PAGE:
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Balanced diet

The partial “substi tution

of both fishmeal and fish oil has mitigated the risk of the fishmeal trap

salmon feed recently includes soy meals, corn gluten meal, sunflower meal and wheat gluten meal, so it is clear that a range of products are being used. In regions outside of Europe, animal (avian) protein sources have been included as alternative ingredients for salmon and farmed fish species. Clearly, all these ingredients have different nutritional profiles, different digestibilities, and notably for some of the vegetable based ingredients, potentially the presence of Anti-Nutritional Factors (ANFs), all of which can affect the performance of fish feeds. At least some inclusion of fishmeal is still required in grower diets, however, to support the farmed fish’s supply of essential nutritional requirements. Science is advancing knowledge in this area all the time- for example, a threshold level of 15 per cent fishmeal has been suggested for another farmed carnivorous species, barramundi, Lates calcarifer, and more recently revised to 10 per cent, but the point is that it is an important constituent of the diet for that species. It may well be the case that commercial grower feeds for Atlantic salmon are generally near the threshold for the species as well, and there are some interesting technical discussions developing around the influence of feed composition on the gut microbiome and subsequent effects on fish physiology, including immuno-competence and the ability to cope with disease challenge. In the Faroe Islands, there is at least an association between higher level marine ingredient inclusion in salmon feed and good biological performance, and where this is not an important factor it is clear that some farmed salmon standards and markets, for example Label Rouge, still call for premium quality salmon produced with a high(-er) marine ingredient inclusion feed. Fish oil is certainly near the threshold of its inclusion in European salmon feeds, and a focus on the omega-3 content of farmed Scottish salmon prompted by a recent scientific publication from Stirling’s Institute of Aquaculture has brought the issue into the media spotlight. Of the fish oil volume that is available annually, IFFO estimates about 200,000 tonnes comprises the omega-3 fatty acids eicosapentaenoic acid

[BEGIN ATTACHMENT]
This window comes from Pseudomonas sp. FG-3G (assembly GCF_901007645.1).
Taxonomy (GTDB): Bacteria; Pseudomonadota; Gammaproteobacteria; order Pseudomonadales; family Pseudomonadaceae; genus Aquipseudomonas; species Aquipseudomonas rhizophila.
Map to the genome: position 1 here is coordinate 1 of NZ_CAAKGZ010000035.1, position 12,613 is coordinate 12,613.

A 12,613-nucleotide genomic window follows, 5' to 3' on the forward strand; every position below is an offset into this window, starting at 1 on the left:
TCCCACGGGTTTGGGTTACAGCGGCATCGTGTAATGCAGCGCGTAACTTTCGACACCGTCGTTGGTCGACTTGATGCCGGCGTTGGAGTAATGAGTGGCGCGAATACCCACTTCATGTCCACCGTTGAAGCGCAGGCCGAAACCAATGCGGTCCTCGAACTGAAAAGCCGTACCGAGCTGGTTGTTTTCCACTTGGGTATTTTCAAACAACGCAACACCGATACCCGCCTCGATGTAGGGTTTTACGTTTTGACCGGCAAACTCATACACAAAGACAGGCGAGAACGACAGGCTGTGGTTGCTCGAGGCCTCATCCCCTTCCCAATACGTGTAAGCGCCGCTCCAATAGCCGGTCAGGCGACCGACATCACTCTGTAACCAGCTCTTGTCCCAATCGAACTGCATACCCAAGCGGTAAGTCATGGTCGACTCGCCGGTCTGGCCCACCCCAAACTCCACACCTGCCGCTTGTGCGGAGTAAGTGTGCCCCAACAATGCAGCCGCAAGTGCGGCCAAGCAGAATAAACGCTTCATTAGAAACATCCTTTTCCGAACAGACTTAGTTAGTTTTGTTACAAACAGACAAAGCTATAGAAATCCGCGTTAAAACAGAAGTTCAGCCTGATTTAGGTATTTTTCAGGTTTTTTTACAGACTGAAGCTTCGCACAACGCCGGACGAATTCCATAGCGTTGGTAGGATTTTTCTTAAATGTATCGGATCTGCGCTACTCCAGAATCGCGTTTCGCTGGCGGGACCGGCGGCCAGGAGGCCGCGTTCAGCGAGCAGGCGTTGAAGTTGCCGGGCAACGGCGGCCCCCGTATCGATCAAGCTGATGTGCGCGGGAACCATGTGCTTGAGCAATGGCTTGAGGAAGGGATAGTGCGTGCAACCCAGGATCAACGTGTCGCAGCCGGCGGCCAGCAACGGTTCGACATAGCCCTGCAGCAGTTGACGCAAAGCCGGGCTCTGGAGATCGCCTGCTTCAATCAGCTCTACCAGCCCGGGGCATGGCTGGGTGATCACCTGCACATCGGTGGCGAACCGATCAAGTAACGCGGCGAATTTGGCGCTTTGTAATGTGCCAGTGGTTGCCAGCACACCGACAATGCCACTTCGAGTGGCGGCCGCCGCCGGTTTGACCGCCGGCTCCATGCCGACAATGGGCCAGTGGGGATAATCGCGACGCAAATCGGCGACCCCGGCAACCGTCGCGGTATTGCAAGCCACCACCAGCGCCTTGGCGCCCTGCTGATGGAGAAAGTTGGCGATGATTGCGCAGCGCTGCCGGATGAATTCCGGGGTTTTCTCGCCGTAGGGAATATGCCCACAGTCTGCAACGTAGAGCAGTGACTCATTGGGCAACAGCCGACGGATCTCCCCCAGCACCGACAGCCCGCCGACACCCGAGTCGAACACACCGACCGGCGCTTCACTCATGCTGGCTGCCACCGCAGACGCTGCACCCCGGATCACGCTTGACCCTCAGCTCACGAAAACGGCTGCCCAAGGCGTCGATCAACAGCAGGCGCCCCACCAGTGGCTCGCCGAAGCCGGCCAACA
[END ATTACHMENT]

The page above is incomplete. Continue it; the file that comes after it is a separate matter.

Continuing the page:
Feed - IFFO.indd 41

(EPA) and docosahexaenoic acid (DHA), so it is understandable that there is more pressure on this resource. Although a proportion of this supply goes to direct human consumption in the form of nutraceuticals (IFFO estimates 21 per cent in 2015), aquaculture in general and the salmon farming industry in particular takes a major share (approximately 58 per cent of the aquaculture share in 2015). Somewhere, the message about continuing and optimising utilisation of marine ingredients has become confused. We have seen many instances of the academic community, in particular, providing statements on fish-free diets in press releases, such as outputs from published papers, funding awards for new science projects, or even in competition awards for producing fish-free feed of commercial quantities. This probably grabs an (uninformed) reader’s attention, but is not constructive in achieving a balanced and optimal supply of feed ingredients for aquaculture in the future. It is clear that there is some pressure on supply of marine ingredients into aquafeed, and this pressure will continue until novel sources, such as insect meal or vegetable oils containing EPA and DHA derived from GM technology, become a commercial reality. Even when that occurs, the next point is to provide commercially relevant volumes, and for the foreseeable future that is the sole domain of marine ingredients. Dr Neil Auchterlonie is technical director of IFFO, the Marine Ingredients Organisation. FF


16/01/2017 11:40:08

Profile for Fish Farmer Magazine

Fish Farmer Magazine january 2017  

Serving Worldwide Aquaculture Since 1977

Fish Farmer Magazine january 2017  

Serving Worldwide Aquaculture Since 1977